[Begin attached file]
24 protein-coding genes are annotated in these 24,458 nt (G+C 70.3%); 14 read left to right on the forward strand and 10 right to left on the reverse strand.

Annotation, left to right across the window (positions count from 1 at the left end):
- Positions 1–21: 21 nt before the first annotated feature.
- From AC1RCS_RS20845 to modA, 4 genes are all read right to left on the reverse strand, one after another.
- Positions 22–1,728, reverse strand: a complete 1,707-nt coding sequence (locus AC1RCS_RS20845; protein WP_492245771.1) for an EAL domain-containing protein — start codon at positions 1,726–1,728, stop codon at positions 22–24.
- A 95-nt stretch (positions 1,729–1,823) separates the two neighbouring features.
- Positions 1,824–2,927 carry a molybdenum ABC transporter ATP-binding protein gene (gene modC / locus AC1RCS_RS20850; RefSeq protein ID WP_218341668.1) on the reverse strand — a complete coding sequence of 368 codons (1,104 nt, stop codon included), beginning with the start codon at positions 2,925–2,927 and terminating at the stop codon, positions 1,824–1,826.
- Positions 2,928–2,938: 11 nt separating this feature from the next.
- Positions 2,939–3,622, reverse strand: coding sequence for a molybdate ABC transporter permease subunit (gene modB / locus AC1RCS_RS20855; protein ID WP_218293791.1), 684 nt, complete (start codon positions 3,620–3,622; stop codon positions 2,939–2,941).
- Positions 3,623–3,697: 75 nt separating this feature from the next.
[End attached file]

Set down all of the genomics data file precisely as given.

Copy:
24 protein-coding genes are annotated in these 24,458 nt (G+C 70.3%); 14 read left to right on the forward strand and 10 right to left on the reverse strand.

Annotation, left to right across the window (positions count from 1 at the left end):
- Positions 1–21: 21 nt before the first annotated feature.
- From AC1RCS_RS20845 to modA, 4 genes are all read right to left on the reverse strand, one after another.
- Positions 22–1,728, reverse strand: a complete 1,707-nt coding sequence (locus AC1RCS_RS20845; protein WP_492245771.1) for an EAL domain-containing protein — start codon at positions 1,726–1,728, stop codon at positions 22–24.
- A 95-nt stretch (positions 1,729–1,823) separates the two neighbouring features.
- Positions 1,824–2,927 carry a molybdenum ABC transporter ATP-binding protein gene (gene modC / locus AC1RCS_RS20850; RefSeq protein ID WP_218341668.1) on the reverse strand — a complete coding sequence of 368 codons (1,104 nt, stop codon included), beginning with the start codon at positions 2,925–2,927 and terminating at the stop codon, positions 1,824–1,826.
- Positions 2,928–2,938: 11 nt separating this feature from the next.
- Positions 2,939–3,622, reverse strand: coding sequence for a molybdate ABC transporter permease subunit (gene modB / locus AC1RCS_RS20855; protein ID WP_218293791.1), 684 nt, complete (start codon positions 3,620–3,622; stop codon positions 2,939–2,941).
- Positions 3,623–3,697: 75 nt separating this feature from the next.